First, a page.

Brooks also explains why a contrary result isn’t required by the other Supreme Court case – Rodriquez – which held that the phrase, “maximum term of imprisonment prescribed by law,” in the Armed Career Criminal Act’s “serious drug offense” definition means the maximum sentence after any enhancements prescribed by the law of the state in which the prior conviction was sustained. Brooks explained how that holding was clarified by Carachuri-Rosendo:
The Supreme Court in Carachuri-Rosendo, however, wrote that under Rodriquez a recidivist finding could only set the maximum term of imprisonment “when the finding is a part of the record of conviction.” Carachuri-Rosendo, 560 U.S. at 577 n. 12, 130 S. Ct. 2577 (emphasis added). Riffing on the facts of Rodriquez, the Court stated: “[W]hen the recidivist finding giving rise to a [prior] 10-year sentence is not apparent from the sentence itself, or appears neither as part of the ‘judgment of conviction’ nor the ‘formal charging document,’ the Government will not have established that the defendant had a prior conviction for which the maximum term of imprisonment was 10 years or more. . . .” Id. (internal citation omitted). . . . [T]he Supreme Court has now interpreted Rodriquez to mean a recidivist increase can only apply to the extent that a particular defendant was found to be a recidivist.
Brooks, 751 F.3d at 1210 (emphasis in original).
The Ninth Circuit has rejected arguments that it is the guidelines maximum that controls, for both Washington and Oregon prior convictions. See United States v. Parry, 479 F.3d 722, 724-25 (9th Cir. 2007); United States v. Murillo, 422 F.3d 1152, 1155 (9th Cir. 2005). Those Ninth Circuit cases were decided prior to Carachuri-Rosendo and Moncrieffe, however, which leaves two arguments to make. First, you can argue that a three-judge panel on its own can overrule the prior cases, as “clearly irreconcilable” with the intervening Supreme Court decisions in Carachuri-Rosendo and Moncrieffe. See Miller v. Gammie, 335 F.3d 889, 900 (9th Cir. 2003) (en banc) (holding that three-judge panel may treat prior Ninth Circuit case law as “effectively overruled” when it is “clearly irreconcilable” with intervening Supreme Court authority). This is precisely what the Tenth Circuit did in Brooks, where it treated its prior contrary decision in United States v. Hill, 539 F.3d 1213 (10th Cir. 2008), as abrogated by Carachuri-Rosendo, see Brooks, 751 F.3d at 1205, 1210-11, based on a Tenth Circuit rule very similar to the Ninth Circuit’s “clearly irreconcilable” rule, see Brooks, 751 F.3d at 1209 (noting rule that panel may not overrule earlier panel decision does not apply when intervening Supreme Court decision is “contrary to” or “invalidates our previous analysis” (quoting United States v. Meyers, 200 F.3d 715, 720 (10th Cir. 2000)). And Brooks is even more persuasive because the prior Tenth Circuit case it overruled – Hill – followed the Ninth Circuit case of Murillo. See Hill, 539 F.2d at 1219.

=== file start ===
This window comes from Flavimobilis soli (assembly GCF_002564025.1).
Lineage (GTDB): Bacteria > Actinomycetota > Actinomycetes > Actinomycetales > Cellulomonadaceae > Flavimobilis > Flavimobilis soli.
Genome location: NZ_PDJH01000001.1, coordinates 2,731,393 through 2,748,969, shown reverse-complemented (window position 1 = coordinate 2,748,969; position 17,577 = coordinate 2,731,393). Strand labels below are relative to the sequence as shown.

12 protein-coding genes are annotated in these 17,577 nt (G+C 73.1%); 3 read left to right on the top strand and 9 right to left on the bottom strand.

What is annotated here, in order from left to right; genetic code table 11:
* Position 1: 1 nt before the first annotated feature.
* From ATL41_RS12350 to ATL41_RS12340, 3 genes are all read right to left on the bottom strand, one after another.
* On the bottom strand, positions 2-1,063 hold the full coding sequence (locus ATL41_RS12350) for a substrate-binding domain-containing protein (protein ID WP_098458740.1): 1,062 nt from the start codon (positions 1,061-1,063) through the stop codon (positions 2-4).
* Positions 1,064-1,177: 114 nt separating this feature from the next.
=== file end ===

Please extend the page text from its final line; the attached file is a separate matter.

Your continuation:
There is a more recent Ninth Circuit opinion – United States v. Cisneros, 826 F.3d 1190 (9th Cir. 2016) – that states in a one-sentence footnote: “We reject Cisneros’s argument that Parry was wrongly decided; further, as a ‘three-judge panel[, we] may not overrule a prior decision of the court.’ Miller v. Gammie, 335 F.3d 889, 899 (9th Cir. 2003) (en banc).” Cisneros does not describe the argument it is rejecting, however, and it does not even mention either Carachuri-Rosendo, Moncrieffe, or Brooks and the cases Brooks follows. If your panel doesn’t accept your “clearly irreconcilable” argument, you should seek en banc review. Adhering to Murillo and its progeny is not only inconsistent with the Supreme Court’s reasoning in Carachuri-Rosendo and Moncrieffe, but, when placed alongside Brooks and the cases it follows, it creates a split in the circuits, which is a favored ground for en banc review under Ninth Circuit Rule 35-1.
So check state guidelines maximums for your Washington and Oregon prior convictions. Brooks and the other cases make the older Ninth Circuit cases seem ripe for challenge. For sample briefs making the argument, see Davina Chen’s opening brief and reply brief in a case where she made the argument (but it wasn’t decided), attached here and here.